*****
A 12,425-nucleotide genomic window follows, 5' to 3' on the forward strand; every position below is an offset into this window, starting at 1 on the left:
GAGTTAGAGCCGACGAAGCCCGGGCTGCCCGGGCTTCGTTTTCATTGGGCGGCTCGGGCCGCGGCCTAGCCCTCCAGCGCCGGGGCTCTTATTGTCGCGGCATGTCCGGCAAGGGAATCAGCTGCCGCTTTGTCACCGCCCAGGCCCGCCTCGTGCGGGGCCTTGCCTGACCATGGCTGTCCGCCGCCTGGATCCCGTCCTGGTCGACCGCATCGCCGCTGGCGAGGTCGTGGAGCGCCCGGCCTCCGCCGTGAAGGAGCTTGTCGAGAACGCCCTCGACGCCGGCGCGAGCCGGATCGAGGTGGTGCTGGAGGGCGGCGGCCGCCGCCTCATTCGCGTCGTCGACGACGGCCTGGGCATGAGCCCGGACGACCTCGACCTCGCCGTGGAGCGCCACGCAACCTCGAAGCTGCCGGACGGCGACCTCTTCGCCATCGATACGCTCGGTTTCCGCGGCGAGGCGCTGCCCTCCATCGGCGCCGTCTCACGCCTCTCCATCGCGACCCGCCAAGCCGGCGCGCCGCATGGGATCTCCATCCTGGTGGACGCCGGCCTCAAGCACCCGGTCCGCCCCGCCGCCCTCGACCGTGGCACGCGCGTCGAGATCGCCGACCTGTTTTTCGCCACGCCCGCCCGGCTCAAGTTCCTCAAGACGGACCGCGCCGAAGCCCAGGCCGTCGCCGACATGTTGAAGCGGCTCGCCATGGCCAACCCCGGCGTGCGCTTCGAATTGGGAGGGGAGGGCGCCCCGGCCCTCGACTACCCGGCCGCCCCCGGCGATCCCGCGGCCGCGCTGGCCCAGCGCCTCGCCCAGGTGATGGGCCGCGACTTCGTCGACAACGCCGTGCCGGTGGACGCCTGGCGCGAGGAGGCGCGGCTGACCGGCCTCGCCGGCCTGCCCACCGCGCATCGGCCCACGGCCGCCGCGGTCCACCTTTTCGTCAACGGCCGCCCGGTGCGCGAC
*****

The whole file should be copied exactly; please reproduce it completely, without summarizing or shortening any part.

A 12,425-nucleotide genomic window follows, 5' to 3' on the forward strand; every position below is an offset into this window, starting at 1 on the left:
GAGTTAGAGCCGACGAAGCCCGGGCTGCCCGGGCTTCGTTTTCATTGGGCGGCTCGGGCCGCGGCCTAGCCCTCCAGCGCCGGGGCTCTTATTGTCGCGGCATGTCCGGCAAGGGAATCAGCTGCCGCTTTGTCACCGCCCAGGCCCGCCTCGTGCGGGGCCTTGCCTGACCATGGCTGTCCGCCGCCTGGATCCCGTCCTGGTCGACCGCATCGCCGCTGGCGAGGTCGTGGAGCGCCCGGCCTCCGCCGTGAAGGAGCTTGTCGAGAACGCCCTCGACGCCGGCGCGAGCCGGATCGAGGTGGTGCTGGAGGGCGGCGGCCGCCGCCTCATTCGCGTCGTCGACGACGGCCTGGGCATGAGCCCGGACGACCTCGACCTCGCCGTGGAGCGCCACGCAACCTCGAAGCTGCCGGACGGCGACCTCTTCGCCATCGATACGCTCGGTTTCCGCGGCGAGGCGCTGCCCTCCATCGGCGCCGTCTCACGCCTCTCCATCGCGACCCGCCAAGCCGGCGCGCCGCATGGGATCTCCATCCTGGTGGACGCCGGCCTCAAGCACCCGGTCCGCCCCGCCGCCCTCGACCGTGGCACGCGCGTCGAGATCGCCGACCTGTTTTTCGCCACGCCCGCCCGGCTCAAGTTCCTCAAGACGGACCGCGCCGAAGCCCAGGCCGTCGCCGACATGTTGAAGCGGCTCGCCATGGCCAACCCCGGCGTGCGCTTCGAATTGGGAGGGGAGGGCGCCCCGGCCCTCGACTACCCGGCCGCCCCCGGCGATCCCGCGGCCGCGCTGGCCCAGCGCCTCGCCCAGGTGATGGGCCGCGACTTCGTCGACAACGCCGTGCCGGTGGACGCCTGGCGCGAGGAGGCGCGGCTGACCGGCCTCGCCGGCCTGCCCACCGCGCATCGGCCCACGGCCGCCGCGGTCCACCTTTTCGTCAACGGCCGCCCGGTGCGCGAC